Cells Back from Brink of Death
TEHRAN (Tasnim) - Biologists could explore the molecular underpinnings of the cells that recover from the verge of programmed death.
A new collaboration between two UC Santa Barbara labs explored the underlying molecular mechanism of a remarkable process called anastasis, a Greek word meaning "rising to life."
Building on earlier work showing that cells can recover from the brink of death, the new study demonstrates that anastasis is an active process composed of two distinguishable stages. The team's findings appeared in the Journal of Cell Biology.
"We knew already that cells need to transcribe new genes in order to recover," explained corresponding author Denise Montell, UCSB's Duggan Professor of Molecular, Cellular, and Developmental Biology. "So we profiled every molecule of mRNA in the cells as they started to die and then as they recovered."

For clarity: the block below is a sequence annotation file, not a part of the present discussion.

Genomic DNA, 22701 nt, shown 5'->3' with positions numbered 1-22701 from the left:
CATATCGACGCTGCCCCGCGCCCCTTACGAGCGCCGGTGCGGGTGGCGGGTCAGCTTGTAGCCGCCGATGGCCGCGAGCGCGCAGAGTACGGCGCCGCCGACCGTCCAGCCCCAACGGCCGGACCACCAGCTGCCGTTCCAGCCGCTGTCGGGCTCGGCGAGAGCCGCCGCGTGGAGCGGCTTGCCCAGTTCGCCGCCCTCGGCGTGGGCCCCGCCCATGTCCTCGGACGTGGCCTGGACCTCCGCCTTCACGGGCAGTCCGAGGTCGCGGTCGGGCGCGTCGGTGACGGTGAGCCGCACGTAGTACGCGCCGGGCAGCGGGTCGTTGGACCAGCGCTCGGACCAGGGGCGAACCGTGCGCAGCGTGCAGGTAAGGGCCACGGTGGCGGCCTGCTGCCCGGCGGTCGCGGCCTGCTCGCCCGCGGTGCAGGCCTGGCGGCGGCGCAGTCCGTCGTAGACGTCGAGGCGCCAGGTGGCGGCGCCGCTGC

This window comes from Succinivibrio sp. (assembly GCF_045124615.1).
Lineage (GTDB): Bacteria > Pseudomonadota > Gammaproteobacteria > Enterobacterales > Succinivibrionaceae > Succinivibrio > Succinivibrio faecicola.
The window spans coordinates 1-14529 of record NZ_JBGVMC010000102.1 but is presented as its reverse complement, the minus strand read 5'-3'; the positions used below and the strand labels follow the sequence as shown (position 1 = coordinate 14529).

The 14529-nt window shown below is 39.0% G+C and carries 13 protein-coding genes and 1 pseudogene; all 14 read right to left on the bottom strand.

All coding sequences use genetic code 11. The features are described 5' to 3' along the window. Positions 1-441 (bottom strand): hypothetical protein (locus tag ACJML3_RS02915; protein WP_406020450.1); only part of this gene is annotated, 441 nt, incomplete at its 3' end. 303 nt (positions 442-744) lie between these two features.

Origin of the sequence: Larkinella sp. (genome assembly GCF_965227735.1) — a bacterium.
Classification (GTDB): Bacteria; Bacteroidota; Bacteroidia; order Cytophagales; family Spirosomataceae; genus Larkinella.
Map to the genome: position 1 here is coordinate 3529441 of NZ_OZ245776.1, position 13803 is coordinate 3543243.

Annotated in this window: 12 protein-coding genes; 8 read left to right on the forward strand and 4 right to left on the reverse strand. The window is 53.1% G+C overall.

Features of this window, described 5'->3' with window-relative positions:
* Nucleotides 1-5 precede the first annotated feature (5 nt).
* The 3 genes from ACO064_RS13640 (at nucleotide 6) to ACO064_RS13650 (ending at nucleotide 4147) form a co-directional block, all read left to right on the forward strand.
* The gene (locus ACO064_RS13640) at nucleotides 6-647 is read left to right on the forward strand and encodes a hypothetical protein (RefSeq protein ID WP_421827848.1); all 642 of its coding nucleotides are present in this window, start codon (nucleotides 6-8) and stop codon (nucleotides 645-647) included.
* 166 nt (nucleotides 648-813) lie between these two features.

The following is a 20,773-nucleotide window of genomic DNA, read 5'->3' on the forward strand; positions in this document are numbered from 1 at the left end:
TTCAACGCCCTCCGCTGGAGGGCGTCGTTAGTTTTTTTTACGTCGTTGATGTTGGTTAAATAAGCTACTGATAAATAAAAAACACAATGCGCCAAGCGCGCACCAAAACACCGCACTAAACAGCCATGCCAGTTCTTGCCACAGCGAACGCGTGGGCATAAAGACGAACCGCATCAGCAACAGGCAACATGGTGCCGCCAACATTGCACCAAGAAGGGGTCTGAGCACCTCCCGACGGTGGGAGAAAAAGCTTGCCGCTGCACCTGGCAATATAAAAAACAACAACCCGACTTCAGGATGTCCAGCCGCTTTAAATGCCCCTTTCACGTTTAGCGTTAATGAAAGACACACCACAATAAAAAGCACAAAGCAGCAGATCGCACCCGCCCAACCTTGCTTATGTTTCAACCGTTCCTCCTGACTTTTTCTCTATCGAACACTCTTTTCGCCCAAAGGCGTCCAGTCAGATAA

"We also found that even when cells are at the brink of death, they are secretly enriching survival RNAs," Montell said. "The cells don't know if things are going to get better or worse, so they hold on to some survival molecules just in case. So the cells are poised to recover even while they're dying."
They also discovered that RNAs induced in the early phase of anastasis promote transcription of other genes, which allows cells to recover and start dividing. In the later phase, RNAs change what they make and acquire the ability to migrate.
"We want to know whether a cell recovering from the brink of death retains a permanent epigenetic memory of the experience," Montell said. "We also want to find out whether cells that have experienced one round of anastasis are more or less resilient to a subsequent round. And most importantly, does the mechanism we describe in this paper underlie relapse after chemo and radiation therapy?"